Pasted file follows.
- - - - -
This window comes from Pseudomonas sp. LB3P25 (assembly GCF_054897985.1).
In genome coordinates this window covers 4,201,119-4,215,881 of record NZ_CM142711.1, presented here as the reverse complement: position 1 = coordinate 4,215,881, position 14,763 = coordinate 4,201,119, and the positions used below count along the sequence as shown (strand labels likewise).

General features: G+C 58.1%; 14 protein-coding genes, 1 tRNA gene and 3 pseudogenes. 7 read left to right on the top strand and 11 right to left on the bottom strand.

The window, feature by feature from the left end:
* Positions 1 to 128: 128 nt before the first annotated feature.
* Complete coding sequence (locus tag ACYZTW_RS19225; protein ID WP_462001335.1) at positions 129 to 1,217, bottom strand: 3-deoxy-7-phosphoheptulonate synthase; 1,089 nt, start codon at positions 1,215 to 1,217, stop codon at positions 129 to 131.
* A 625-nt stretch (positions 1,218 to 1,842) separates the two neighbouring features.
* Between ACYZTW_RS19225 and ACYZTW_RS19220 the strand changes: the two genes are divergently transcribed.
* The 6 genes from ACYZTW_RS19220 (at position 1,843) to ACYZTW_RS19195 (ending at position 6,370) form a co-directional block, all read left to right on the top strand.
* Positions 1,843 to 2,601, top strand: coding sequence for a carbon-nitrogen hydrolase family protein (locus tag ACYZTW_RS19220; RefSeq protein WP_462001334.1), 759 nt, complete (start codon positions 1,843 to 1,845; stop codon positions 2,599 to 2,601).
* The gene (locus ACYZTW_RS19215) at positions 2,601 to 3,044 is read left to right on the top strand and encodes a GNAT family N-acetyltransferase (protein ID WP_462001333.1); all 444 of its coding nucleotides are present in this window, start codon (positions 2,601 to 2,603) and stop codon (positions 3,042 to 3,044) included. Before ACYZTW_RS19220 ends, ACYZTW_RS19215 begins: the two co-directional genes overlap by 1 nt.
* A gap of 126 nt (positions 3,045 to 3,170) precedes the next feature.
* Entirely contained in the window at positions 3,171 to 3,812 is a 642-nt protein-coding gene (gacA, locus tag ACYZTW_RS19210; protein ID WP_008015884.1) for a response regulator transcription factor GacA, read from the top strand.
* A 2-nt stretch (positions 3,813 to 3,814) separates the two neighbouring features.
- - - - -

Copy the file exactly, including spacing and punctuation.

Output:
This window comes from Pseudomonas sp. LB3P25 (assembly GCF_054897985.1).
In genome coordinates this window covers 4,201,119-4,215,881 of record NZ_CM142711.1, presented here as the reverse complement: position 1 = coordinate 4,215,881, position 14,763 = coordinate 4,201,119, and the positions used below count along the sequence as shown (strand labels likewise).

General features: G+C 58.1%; 14 protein-coding genes, 1 tRNA gene and 3 pseudogenes. 7 read left to right on the top strand and 11 right to left on the bottom strand.

The window, feature by feature from the left end:
* Positions 1 to 128: 128 nt before the first annotated feature.
* Complete coding sequence (locus tag ACYZTW_RS19225; protein ID WP_462001335.1) at positions 129 to 1,217, bottom strand: 3-deoxy-7-phosphoheptulonate synthase; 1,089 nt, start codon at positions 1,215 to 1,217, stop codon at positions 129 to 131.
* A 625-nt stretch (positions 1,218 to 1,842) separates the two neighbouring features.
* Between ACYZTW_RS19225 and ACYZTW_RS19220 the strand changes: the two genes are divergently transcribed.
* The 6 genes from ACYZTW_RS19220 (at position 1,843) to ACYZTW_RS19195 (ending at position 6,370) form a co-directional block, all read left to right on the top strand.
* Positions 1,843 to 2,601, top strand: coding sequence for a carbon-nitrogen hydrolase family protein (locus tag ACYZTW_RS19220; RefSeq protein WP_462001334.1), 759 nt, complete (start codon positions 1,843 to 1,845; stop codon positions 2,599 to 2,601).
* The gene (locus ACYZTW_RS19215) at positions 2,601 to 3,044 is read left to right on the top strand and encodes a GNAT family N-acetyltransferase (protein ID WP_462001333.1); all 444 of its coding nucleotides are present in this window, start codon (positions 2,601 to 2,603) and stop codon (positions 3,042 to 3,044) included. Before ACYZTW_RS19220 ends, ACYZTW_RS19215 begins: the two co-directional genes overlap by 1 nt.
* A gap of 126 nt (positions 3,045 to 3,170) precedes the next feature.
* Entirely contained in the window at positions 3,171 to 3,812 is a 642-nt protein-coding gene (gacA, locus tag ACYZTW_RS19210; protein ID WP_008015884.1) for a response regulator transcription factor GacA, read from the top strand.
* A 2-nt stretch (positions 3,813 to 3,814) separates the two neighbouring features.